There is a sadness about the town, a melancholy that hovers under the mantle of continuance. This year, the rains have been good: the wheat crop is the best on record. Other crops such as lentils, peas and green manure crops have also been abundant, making the local farmers more optimistic. The newly re-opened pub, the Hopetoun Hotel, managed by smiling Mel along with an enthusiastic young chef and assistants from Sri Lanka and the Punjab in India, offers a cheerful gathering place for the locals. Our new Australians are breathing life into these isolated communities.

Harvesters busy at work on a Sunday.
Harvesters busy at work on a Sunday.

The first thing you will notice in the Wimmera is the sky. It seems overwhelming, surrounding you in blue clean air above and right down to the ground: even during winter when the mornings are crisp, the skies seem to be perennially blue. The landscape is entrancing and after a while, you begin to see slight rises in the flat, bleached plains, where old sand dunes rise and may contain ancient water springs, as old knowledge about water sources was passed down long ago to the farmers by the traditional owners, the Gromiluk aborigines.

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Old abandoned railway station, Hopetoun. The train lines still function for goods trains throughout the wheat-growing belt.

Another appealing hallmark of this wheat-growing district are the silos dotted along the horizon at each small town. At sunset, white silos turn pink against an azure sky. The silos at Brim have become a tourist attraction thanks to the amazing artwork by Brisbane artist, Guido van Helten. They are now a tourist landmark and have put the tiny town of Brim ( population 100) on the map. Nearby small towns are gearing up to get their silos painted also.

Famous painted silos, Brim, the Wimmera, Victoria, Australia
Famous painted silos, Brim, the Wimmera, Victoria, Australia
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Silos at Brim, painted by Guido van Helten

Other buildings, many falling into disrepair, dot the main streets in Brim, Beulah, Hopetoun, and Rainbow. It’s worth a drive around the circuit in this lonely land, to visit the real country, the heart of north western Victoria.

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Old Anglican church, Brim.
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Attractive rural shed opposite the Brim pub.
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Old shed, Rainbow.
Towers of straw bails follow the wheat harvest.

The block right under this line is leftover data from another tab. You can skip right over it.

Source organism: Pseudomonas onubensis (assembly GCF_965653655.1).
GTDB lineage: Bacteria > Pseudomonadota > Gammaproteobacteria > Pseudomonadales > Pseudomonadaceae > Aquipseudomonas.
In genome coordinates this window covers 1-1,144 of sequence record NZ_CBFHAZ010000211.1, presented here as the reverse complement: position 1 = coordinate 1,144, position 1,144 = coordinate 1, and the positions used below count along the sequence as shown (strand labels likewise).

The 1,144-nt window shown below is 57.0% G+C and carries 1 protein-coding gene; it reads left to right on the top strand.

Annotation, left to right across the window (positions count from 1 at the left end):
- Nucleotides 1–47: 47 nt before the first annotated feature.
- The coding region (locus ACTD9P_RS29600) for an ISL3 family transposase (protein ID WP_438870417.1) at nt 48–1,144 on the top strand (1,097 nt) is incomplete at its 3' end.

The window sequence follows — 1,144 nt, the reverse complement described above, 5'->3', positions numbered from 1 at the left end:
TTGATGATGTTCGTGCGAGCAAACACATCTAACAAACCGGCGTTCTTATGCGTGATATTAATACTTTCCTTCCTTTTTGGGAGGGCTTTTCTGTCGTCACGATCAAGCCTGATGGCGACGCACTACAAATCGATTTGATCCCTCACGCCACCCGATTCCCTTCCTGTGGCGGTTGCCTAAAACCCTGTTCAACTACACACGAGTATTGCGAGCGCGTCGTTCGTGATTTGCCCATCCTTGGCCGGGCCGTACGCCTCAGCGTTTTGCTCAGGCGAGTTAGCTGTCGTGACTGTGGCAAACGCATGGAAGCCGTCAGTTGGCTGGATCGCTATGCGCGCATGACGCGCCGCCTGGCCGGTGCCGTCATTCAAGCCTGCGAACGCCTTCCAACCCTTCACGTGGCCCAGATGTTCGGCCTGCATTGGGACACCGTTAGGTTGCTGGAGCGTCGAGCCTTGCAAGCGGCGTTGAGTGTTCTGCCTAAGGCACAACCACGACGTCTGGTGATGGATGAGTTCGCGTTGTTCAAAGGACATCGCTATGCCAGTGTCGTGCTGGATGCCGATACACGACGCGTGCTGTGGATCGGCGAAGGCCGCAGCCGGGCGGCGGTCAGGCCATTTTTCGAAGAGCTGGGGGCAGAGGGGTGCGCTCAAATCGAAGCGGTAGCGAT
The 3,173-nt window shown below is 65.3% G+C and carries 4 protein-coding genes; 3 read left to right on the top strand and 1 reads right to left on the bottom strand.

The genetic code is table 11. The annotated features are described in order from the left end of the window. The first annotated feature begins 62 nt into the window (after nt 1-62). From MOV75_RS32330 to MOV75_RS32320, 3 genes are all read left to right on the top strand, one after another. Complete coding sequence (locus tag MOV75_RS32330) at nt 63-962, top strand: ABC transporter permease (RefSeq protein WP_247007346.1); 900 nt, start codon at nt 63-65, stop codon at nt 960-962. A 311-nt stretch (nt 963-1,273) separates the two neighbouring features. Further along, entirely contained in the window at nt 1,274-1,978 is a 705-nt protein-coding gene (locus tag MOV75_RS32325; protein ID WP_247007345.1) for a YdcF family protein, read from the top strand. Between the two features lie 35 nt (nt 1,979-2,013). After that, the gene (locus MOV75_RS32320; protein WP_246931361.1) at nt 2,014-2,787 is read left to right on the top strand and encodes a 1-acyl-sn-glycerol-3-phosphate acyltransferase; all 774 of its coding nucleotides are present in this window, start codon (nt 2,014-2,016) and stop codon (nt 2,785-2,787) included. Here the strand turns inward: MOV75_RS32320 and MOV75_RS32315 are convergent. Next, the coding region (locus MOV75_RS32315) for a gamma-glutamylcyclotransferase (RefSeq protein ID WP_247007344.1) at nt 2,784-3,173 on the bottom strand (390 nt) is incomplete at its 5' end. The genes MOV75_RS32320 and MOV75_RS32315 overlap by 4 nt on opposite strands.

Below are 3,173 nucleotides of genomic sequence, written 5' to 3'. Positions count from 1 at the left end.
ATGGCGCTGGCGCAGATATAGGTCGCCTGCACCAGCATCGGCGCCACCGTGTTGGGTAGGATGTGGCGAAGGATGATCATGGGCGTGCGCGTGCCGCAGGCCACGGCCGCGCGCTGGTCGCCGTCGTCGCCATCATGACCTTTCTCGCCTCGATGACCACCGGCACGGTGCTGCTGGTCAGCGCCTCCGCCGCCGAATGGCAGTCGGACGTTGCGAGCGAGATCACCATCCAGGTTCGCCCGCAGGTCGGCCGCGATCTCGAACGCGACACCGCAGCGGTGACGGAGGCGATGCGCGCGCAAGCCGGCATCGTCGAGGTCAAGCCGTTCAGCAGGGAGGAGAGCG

Towers of straw bales follow the wheat harvest.

Inside a Pasta Factory and a Very Italian Soup.

It is hard to imagine a world without pasta. Italian style pasta was unknown to most Australian households until the 1970s, despite the presence of Italian pasta manufacturers here in Melbourne. One of the earliest producers of quality pasta, Nello Borghesi, established La Tosca Company in 1947 in Bennett’s Lane, Melbourne. They eventually moved to a larger factory in Brunswick in 1971.

“Before then, Melbourne’s Italian community were largely the only customers of this fine pasta. By the 1970s many new Italian restaurants emerged: it was, for many families of Anglo-Saxon background, the first time they had tasted real pasta beyond spaghetti or macaroni from a can.” ¹

Dried pasta could be bought in supermarkets, especially around Carlton and Brunswick, but it was still unusual to eat pasta at home regularly, and when it did make a regular appearance, it came only in one form: the ubiquitous Spaghetti Bolognese.

Food Label - La Tosca Salsa Di Pomodoro Tomato Paste, 1950s

‘The Borghesi found it challenging at first to introduce the pasta to the Anglo-Australian consumers. The Italian Australian market also had to be convinced that the product was as good as that which they could make themselves. The pasta would be made in the mornings, then delivered in the afternoons in the family van. It was a very labour intensive process and the whole family would help in the production. Deliveries were made to most Melbourne Italian food outlets and restaurants, such as Florentino’s, The Latin, and Mario’s. By the 1960s, the clientele grew to catering for weddings and non-Italian cafes, and then the business really took off. In the 1960s, the delivery of dry pasta was replaced by frozen products.”¹